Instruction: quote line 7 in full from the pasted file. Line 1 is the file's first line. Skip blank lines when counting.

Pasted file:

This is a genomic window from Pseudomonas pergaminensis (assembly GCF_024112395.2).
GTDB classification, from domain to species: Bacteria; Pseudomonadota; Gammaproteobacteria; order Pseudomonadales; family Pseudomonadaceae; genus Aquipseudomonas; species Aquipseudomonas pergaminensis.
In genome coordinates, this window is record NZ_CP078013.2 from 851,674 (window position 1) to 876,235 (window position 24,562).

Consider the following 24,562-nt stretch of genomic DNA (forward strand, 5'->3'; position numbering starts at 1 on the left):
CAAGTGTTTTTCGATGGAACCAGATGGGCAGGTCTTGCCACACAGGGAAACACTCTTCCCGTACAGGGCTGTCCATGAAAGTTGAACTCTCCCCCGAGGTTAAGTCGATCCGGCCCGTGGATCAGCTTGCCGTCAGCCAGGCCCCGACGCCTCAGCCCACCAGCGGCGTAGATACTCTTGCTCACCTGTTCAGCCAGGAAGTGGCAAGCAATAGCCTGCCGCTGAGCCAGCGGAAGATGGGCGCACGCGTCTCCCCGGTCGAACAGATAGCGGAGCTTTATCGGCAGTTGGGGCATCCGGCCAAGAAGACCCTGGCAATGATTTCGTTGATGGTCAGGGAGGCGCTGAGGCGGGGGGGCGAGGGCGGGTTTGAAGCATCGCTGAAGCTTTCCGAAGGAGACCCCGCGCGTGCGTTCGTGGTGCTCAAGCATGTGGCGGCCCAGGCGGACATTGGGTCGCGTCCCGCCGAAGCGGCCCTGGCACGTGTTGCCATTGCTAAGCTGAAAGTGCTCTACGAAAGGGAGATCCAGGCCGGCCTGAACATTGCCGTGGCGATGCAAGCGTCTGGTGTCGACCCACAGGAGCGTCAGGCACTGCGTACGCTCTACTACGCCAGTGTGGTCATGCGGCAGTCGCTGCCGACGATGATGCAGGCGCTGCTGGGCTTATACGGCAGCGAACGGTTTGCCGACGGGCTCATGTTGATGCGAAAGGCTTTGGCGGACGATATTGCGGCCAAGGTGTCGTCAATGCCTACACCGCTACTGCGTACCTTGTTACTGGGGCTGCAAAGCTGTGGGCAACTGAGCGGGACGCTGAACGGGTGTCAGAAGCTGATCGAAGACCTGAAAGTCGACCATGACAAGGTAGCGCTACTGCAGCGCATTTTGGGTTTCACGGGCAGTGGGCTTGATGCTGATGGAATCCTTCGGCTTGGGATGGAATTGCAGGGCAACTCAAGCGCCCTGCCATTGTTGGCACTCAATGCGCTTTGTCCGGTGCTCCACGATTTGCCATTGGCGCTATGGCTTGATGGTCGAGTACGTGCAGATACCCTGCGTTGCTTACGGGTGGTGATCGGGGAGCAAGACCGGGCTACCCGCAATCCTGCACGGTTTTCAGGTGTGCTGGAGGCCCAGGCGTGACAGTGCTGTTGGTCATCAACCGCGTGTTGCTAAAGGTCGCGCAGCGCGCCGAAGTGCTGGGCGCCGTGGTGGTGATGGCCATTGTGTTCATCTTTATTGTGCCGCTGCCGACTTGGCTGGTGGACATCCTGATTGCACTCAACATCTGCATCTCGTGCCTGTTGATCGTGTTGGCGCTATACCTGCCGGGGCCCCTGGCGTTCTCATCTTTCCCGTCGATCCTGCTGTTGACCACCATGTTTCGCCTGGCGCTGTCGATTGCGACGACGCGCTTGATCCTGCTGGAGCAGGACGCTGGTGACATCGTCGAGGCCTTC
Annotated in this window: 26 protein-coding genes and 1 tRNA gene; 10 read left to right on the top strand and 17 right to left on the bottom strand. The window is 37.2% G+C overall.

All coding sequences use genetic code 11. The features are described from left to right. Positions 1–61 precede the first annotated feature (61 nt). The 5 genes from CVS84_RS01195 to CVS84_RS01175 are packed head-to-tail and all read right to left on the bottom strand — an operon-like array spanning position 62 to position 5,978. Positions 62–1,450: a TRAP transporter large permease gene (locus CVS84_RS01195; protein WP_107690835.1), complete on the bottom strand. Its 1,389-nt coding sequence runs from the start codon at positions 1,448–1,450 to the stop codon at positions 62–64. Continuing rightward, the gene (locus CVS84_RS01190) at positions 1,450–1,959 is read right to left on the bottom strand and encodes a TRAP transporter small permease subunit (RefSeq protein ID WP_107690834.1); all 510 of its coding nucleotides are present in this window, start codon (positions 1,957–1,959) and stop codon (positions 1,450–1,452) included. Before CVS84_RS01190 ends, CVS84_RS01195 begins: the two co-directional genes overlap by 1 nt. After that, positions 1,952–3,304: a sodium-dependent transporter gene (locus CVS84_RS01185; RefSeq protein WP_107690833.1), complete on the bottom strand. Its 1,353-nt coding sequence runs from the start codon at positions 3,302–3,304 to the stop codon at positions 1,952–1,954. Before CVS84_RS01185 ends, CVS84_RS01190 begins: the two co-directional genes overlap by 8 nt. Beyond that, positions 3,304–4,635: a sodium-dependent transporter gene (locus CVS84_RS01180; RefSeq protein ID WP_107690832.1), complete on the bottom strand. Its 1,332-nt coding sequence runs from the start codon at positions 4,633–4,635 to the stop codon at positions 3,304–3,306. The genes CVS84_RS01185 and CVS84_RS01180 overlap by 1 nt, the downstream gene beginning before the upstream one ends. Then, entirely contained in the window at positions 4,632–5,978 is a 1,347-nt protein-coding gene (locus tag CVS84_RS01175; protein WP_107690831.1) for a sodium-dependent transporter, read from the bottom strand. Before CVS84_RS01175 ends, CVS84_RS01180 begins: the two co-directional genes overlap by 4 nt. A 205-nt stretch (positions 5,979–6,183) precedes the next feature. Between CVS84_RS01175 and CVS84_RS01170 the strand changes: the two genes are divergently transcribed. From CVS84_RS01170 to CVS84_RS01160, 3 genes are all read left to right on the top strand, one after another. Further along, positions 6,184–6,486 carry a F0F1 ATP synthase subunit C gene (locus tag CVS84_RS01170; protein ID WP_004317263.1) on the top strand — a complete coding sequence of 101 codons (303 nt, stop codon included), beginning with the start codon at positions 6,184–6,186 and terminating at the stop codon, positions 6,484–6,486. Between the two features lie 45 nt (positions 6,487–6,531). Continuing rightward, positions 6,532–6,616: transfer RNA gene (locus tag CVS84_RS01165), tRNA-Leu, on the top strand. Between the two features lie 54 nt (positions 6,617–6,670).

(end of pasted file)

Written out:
All coding sequences use genetic code 11. The features are described from left to right. Positions 1–61 precede the first annotated feature (61 nt). The 5 genes from CVS84_RS01195 to CVS84_RS01175 are packed head-to-tail and all read right to left on the bottom strand — an operon-like array spanning position 62 to position 5,978. Positions 62–1,450: a TRAP transporter large permease gene (locus CVS84_RS01195; protein WP_107690835.1), complete on the bottom strand. Its 1,389-nt coding sequence runs from the start codon at positions 1,448–1,450 to the stop codon at positions 62–64. Continuing rightward, the gene (locus CVS84_RS01190) at positions 1,450–1,959 is read right to left on the bottom strand and encodes a TRAP transporter small permease subunit (RefSeq protein ID WP_107690834.1); all 510 of its coding nucleotides are present in this window, start codon (positions 1,957–1,959) and stop codon (positions 1,450–1,452) included. Before CVS84_RS01190 ends, CVS84_RS01195 begins: the two co-directional genes overlap by 1 nt. After that, positions 1,952–3,304: a sodium-dependent transporter gene (locus CVS84_RS01185; RefSeq protein WP_107690833.1), complete on the bottom strand. Its 1,353-nt coding sequence runs from the start codon at positions 3,302–3,304 to the stop codon at positions 1,952–1,954. Before CVS84_RS01185 ends, CVS84_RS01190 begins: the two co-directional genes overlap by 8 nt. Beyond that, positions 3,304–4,635: a sodium-dependent transporter gene (locus CVS84_RS01180; RefSeq protein ID WP_107690832.1), complete on the bottom strand. Its 1,332-nt coding sequence runs from the start codon at positions 4,633–4,635 to the stop codon at positions 3,304–3,306. The genes CVS84_RS01185 and CVS84_RS01180 overlap by 1 nt, the downstream gene beginning before the upstream one ends. Then, entirely contained in the window at positions 4,632–5,978 is a 1,347-nt protein-coding gene (locus tag CVS84_RS01175; protein WP_107690831.1) for a sodium-dependent transporter, read from the bottom strand. Before CVS84_RS01175 ends, CVS84_RS01180 begins: the two co-directional genes overlap by 4 nt. A 205-nt stretch (positions 5,979–6,183) precedes the next feature. Between CVS84_RS01175 and CVS84_RS01170 the strand changes: the two genes are divergently transcribed. From CVS84_RS01170 to CVS84_RS01160, 3 genes are all read left to right on the top strand, one after another. Further along, positions 6,184–6,486 carry a F0F1 ATP synthase subunit C gene (locus tag CVS84_RS01170; protein ID WP_004317263.1) on the top strand — a complete coding sequence of 101 codons (303 nt, stop codon included), beginning with the start codon at positions 6,184–6,186 and terminating at the stop codon, positions 6,484–6,486. Between the two features lie 45 nt (positions 6,487–6,531). Continuing rightward, positions 6,532–6,616: transfer RNA gene (locus tag CVS84_RS01165), tRNA-Leu, on the top strand. Between the two features lie 54 nt (positions 6,617–6,670).